In June GFR reported on robots that use shape-changing origami wheels to get around, and in the past few weeks, researchers have made even greater strides when it comes to integrating the art of folding into their robots. Scientists from Harvard and MIT (of course) have created an origami robot that can self-assemble from a flat pack and then run away.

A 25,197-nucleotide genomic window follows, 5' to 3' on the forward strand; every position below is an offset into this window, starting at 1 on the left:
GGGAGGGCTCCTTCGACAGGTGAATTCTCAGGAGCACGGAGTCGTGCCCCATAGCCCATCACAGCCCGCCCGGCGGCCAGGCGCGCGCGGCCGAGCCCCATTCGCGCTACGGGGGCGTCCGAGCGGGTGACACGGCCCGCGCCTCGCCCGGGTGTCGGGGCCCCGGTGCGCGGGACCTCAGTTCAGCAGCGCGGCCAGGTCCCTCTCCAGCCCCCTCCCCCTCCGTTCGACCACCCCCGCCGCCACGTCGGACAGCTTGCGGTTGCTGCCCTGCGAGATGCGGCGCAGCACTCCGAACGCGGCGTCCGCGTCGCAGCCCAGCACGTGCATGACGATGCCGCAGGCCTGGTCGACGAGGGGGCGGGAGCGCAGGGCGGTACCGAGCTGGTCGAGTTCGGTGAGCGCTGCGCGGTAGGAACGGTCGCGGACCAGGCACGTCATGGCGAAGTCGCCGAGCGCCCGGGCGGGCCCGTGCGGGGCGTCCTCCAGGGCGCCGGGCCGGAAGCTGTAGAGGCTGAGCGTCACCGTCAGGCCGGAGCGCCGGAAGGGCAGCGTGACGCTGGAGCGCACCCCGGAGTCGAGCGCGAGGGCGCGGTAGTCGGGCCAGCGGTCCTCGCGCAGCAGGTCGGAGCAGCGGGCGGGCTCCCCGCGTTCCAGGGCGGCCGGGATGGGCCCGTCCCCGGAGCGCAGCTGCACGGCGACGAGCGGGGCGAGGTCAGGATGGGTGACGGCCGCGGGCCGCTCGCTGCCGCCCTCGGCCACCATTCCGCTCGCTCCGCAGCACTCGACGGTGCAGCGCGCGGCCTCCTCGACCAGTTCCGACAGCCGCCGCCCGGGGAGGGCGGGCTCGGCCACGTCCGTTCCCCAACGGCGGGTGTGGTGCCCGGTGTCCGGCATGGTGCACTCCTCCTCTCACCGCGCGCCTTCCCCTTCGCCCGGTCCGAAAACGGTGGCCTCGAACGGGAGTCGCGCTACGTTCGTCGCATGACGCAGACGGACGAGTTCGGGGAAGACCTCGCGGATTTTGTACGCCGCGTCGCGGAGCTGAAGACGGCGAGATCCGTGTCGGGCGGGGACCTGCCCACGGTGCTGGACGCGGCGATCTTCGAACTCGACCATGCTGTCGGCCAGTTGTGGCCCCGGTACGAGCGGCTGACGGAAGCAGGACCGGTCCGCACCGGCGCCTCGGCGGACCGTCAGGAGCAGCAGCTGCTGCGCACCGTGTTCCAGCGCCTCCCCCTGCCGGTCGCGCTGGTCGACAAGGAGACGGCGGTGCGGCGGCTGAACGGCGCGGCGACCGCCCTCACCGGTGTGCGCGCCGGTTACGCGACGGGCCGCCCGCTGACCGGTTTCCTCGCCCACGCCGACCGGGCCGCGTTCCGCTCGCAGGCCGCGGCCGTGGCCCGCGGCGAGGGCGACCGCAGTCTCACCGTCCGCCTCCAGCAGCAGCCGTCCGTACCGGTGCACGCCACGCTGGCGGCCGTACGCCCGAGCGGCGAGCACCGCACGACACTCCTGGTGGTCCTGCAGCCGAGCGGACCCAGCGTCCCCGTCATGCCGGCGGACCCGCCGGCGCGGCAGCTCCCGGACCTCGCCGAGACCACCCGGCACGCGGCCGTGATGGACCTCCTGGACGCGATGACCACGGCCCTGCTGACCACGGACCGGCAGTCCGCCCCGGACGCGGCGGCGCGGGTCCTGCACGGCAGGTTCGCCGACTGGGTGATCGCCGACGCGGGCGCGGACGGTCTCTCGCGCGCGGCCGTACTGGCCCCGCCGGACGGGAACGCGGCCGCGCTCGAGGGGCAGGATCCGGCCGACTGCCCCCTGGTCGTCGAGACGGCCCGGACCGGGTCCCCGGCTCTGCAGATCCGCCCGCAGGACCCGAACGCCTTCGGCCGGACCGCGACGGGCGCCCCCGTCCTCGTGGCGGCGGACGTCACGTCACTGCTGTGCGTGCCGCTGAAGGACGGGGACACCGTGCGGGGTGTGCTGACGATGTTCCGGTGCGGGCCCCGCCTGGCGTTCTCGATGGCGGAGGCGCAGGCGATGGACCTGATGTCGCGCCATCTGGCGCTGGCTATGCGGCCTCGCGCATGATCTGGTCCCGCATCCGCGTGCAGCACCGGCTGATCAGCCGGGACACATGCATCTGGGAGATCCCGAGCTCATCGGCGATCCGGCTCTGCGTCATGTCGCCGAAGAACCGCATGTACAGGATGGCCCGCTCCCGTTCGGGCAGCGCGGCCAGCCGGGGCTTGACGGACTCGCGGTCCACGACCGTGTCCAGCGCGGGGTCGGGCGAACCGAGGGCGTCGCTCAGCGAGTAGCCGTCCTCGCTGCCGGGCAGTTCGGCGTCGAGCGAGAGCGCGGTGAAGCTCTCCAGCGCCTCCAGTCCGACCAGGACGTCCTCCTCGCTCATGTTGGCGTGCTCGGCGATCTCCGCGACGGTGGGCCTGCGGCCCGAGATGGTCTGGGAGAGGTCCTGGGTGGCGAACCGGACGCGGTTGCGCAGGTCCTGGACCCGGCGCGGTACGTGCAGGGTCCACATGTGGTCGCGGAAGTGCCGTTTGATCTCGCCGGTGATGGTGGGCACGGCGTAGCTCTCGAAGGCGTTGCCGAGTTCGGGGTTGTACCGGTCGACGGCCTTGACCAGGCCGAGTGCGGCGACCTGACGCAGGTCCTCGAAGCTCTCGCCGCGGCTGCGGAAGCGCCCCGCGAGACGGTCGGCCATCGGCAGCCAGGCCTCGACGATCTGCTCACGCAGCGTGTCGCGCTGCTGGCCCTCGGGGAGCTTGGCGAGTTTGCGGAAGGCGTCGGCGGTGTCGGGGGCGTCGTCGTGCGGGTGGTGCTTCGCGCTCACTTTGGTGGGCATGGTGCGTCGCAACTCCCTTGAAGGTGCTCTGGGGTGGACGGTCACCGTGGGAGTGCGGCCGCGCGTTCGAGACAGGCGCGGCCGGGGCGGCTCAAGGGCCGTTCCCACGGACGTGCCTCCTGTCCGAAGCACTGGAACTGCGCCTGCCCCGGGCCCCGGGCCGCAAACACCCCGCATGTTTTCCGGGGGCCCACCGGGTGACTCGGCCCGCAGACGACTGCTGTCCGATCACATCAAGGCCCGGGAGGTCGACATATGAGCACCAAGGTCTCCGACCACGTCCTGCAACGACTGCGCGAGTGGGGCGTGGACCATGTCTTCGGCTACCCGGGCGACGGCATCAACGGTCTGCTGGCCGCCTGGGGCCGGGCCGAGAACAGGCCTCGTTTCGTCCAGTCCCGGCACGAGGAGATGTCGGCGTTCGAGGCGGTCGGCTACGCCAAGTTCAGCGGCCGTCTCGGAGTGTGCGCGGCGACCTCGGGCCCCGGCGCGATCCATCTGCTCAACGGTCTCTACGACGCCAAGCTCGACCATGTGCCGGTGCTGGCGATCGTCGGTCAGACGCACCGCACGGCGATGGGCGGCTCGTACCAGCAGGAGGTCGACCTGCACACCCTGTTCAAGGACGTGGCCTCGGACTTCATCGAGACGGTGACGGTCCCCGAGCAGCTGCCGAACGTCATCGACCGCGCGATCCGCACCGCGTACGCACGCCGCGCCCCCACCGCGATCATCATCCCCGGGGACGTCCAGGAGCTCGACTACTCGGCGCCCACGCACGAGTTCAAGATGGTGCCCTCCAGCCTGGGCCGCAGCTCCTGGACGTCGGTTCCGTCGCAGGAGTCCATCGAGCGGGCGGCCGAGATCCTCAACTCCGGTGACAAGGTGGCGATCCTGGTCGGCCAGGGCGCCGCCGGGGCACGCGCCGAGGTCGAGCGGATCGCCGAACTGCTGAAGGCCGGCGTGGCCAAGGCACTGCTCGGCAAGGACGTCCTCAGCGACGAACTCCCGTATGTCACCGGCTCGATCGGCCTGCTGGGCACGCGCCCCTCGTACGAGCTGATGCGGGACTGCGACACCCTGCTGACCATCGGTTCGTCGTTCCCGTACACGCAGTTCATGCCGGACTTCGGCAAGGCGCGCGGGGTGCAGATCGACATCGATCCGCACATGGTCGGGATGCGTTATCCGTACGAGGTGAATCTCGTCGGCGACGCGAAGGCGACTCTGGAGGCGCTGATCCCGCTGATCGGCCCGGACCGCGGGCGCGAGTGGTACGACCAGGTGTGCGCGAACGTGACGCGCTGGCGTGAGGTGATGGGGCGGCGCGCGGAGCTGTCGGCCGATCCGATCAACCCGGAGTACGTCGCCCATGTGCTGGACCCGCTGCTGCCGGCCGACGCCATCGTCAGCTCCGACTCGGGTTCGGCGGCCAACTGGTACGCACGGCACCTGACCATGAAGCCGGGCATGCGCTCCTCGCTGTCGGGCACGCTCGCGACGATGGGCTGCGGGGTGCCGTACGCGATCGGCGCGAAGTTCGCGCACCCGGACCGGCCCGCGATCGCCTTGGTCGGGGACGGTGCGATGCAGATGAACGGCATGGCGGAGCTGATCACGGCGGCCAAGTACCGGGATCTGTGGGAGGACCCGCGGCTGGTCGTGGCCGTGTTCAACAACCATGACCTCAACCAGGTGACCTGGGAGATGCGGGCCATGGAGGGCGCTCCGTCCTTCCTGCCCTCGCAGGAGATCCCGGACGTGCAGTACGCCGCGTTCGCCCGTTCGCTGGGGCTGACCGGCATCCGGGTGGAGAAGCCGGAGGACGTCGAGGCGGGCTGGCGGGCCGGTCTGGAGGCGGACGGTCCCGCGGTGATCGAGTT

As anyone who’s decent at origami knows, you can actually devise a pretty sophisticated structure via folding. The scientists used this potential, along with inspiration from natural systems (flower petals, proteins and amino acids, etc.) to create their robot. They laser-printed flat composites of the design, which can be punched out of paper and folded. They program the composite, basically telling it where, how, and how much to hinge and fold, and then battery power allows it to assemble itself in roughly four minutes. The same research group previously devised robots that could self-assemble from similar materials when heated, but this model delivers heat to the robots’ folding parts via electricity, not an oven.